The conception of the State as the best possible organization of the people involves the rejection on principle of the demigod role which all dictators and would-be dictators ascribe to the State, and implies the frank avowal of the ‘people’s State’. The organic connexion between people and State which underlies the latter notion imposes upon the conservative revolutionary as a necessary deduction that the forms of the State must adapt themselves to the internal and external transformation of the people, of the popular consciousness, of the popular degree of maturity. It also follows as a matter of principle that those forms of the State are ‘good’, i.e. suitable, which are favourable to the bodily and mental health and development of the organism that is the people; even as those forms of the State are ‘bad’, i.e. unsuitable, that are unfavourable and inhibitive in these respects.

For the people is the content, the living, the organic; the State is the form, the dead, the organizational. Continue reading

Gregor Strasser’s ‘Thoughts About the Tasks of the Future’

Gregor Strasser’s article of June 15, 1926, outlining his thoughts on culture, socialism, and the state

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My original plan for the remainder of this month was to continue with the ‘Visions of National Socialist Democracy’ series, as well as to post a historical excerpt about the revolutionary peasant movement of Weimar Germany – the  Landvolkbewegung. Unfortunately, however, life has got in the way; between personal commitments and completing the Paetel translation, I’m not sure I’ll have the time for that content until June. Rather than leave the site dead for the remaining two weeks or so while I finish work on the National Bolshevist Manifesto, I decided instead to post something that I already had lying around – the following article by Gregor Strasser, first published in 1926. Thoughts About the Tasks of the Future may not be new to some people, as bits and pieces of it have been floating around parts of the internet for a while, although usually in an unsatisfactory form (one website I saw hosted a good chunk of the essay, though had bizarrely replaced every instance of the word ‘socialism’ with ‘corporatism’). It is most famous for the “We are socialists, we are enemies, mortal enemies, of the present capitalist economic system” quote, which frequently appears online in center-right/boomer memes, usually misattributed to Hitler, and almost always employed as a rhetorical weapon to ‘prove’ that the liberal left are equivalent to National Socialists. The article is a lot more than that quote, obviously – written by Strasser on his sickbed (he had been in a serious car accident in early March, making him bedridden for months) not long after the failure at Bamberg, it was intended to serve as a comprehensive statement of his personal beliefs. Some of the opinions or policies Strasser supports in this article would shift by the early ’30s, but for the most part it remains a valuable insight into his general worldview – both his anti-materialist sentiments and his Prussian-inspired view of man’s relationship with the state would, for instance, essentially remain unchanged until his death.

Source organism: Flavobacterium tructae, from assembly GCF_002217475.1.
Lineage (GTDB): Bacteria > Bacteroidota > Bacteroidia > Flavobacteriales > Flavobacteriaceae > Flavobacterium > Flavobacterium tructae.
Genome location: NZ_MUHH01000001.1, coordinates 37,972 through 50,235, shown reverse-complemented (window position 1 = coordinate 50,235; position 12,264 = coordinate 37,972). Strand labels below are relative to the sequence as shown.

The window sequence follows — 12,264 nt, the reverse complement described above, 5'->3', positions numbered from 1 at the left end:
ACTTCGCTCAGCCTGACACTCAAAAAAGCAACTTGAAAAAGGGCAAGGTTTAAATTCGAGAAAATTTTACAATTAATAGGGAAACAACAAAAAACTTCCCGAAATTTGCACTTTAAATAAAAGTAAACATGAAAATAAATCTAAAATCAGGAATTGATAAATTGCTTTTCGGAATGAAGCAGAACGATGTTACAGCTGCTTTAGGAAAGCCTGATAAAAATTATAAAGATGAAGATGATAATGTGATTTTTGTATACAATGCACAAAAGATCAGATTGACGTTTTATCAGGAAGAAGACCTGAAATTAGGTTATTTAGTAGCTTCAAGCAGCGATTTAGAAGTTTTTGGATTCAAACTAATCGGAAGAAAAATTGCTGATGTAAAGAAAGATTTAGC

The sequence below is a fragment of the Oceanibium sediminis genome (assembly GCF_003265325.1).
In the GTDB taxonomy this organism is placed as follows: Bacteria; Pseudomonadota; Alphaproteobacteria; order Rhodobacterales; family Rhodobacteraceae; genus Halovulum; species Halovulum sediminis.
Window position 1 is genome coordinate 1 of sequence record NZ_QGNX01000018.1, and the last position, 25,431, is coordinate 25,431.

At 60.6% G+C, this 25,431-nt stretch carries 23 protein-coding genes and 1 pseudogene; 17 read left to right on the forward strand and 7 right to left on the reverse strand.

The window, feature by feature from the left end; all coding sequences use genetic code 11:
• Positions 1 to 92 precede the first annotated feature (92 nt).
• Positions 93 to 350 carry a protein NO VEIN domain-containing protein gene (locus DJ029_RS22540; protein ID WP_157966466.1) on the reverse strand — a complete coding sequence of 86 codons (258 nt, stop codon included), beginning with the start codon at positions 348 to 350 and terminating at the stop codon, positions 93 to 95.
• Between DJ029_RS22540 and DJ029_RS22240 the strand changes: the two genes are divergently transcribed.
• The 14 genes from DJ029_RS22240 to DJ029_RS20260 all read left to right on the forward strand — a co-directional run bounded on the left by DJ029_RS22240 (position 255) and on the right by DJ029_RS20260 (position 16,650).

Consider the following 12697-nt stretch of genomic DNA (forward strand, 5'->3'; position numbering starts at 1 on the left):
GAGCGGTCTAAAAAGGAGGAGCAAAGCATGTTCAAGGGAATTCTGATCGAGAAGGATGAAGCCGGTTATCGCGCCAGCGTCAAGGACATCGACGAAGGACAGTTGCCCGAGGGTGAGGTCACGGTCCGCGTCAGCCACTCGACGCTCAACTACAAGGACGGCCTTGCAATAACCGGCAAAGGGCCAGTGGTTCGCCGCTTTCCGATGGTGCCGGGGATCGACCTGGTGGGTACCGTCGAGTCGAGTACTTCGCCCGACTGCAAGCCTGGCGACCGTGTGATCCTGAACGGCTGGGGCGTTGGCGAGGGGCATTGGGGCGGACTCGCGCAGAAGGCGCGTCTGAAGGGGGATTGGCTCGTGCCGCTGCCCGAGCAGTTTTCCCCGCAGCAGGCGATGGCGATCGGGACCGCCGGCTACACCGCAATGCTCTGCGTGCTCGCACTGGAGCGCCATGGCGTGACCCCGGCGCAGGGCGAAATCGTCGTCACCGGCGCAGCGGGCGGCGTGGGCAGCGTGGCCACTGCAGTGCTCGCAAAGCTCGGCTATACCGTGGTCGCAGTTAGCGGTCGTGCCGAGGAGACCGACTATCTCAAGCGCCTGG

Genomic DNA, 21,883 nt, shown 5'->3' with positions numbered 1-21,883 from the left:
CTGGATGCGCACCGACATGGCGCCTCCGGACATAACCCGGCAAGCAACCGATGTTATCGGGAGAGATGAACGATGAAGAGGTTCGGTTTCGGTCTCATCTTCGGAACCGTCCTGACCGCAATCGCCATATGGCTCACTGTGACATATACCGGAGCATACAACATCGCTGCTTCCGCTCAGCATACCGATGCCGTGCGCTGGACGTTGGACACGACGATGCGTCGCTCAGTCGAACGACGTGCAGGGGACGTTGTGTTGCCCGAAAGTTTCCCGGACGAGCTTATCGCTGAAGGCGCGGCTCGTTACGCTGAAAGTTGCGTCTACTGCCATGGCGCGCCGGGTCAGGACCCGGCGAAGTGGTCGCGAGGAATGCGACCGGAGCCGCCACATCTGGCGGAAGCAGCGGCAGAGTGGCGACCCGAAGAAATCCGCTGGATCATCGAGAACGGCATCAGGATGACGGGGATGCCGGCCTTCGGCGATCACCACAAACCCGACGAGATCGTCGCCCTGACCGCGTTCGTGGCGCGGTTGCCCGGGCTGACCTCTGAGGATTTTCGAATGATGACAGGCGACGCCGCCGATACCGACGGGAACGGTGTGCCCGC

Lying on a sickbed for a few weeks and months does have its good side. So much that in the trivialities of everyday life does not get a hearing now has the chance to rise slowly from the unconscious to the conscious mind where it is tested and is winged by imagination, so that it acquires form and gains life. In general, people often make the mistake of assuming that practical action – the incessant preoccupation with daily necessities – is not founded in the mind. They therefore like to set up an invidious comparison between the thinker and the doer! It is true that the currents of the mind and the soul do not become conscious when one is resolutely grappling with the tasks of the day and trying, by freshly setting to work, to solve all questions in a practical way!

So it is comfort ever now and then to have the leisure to look beyond the tasks of the day and of the near future and to plumb the depths of the questions toward whose solution we are resolutely dedicating our life’s work. When would this be better than during the many lonely hours of the sickbed, when the hands of the clock seem to stand still and the night never to end – until it becomes finally, finally morning again! This new dawn, the fact that again and again dawn comes, is the deep consolation, is the blessed certainty which makes the night of the present bearable for us – and even if the hours, years, never seem to end – the dawn does come, my friends, and the sun comes, the light!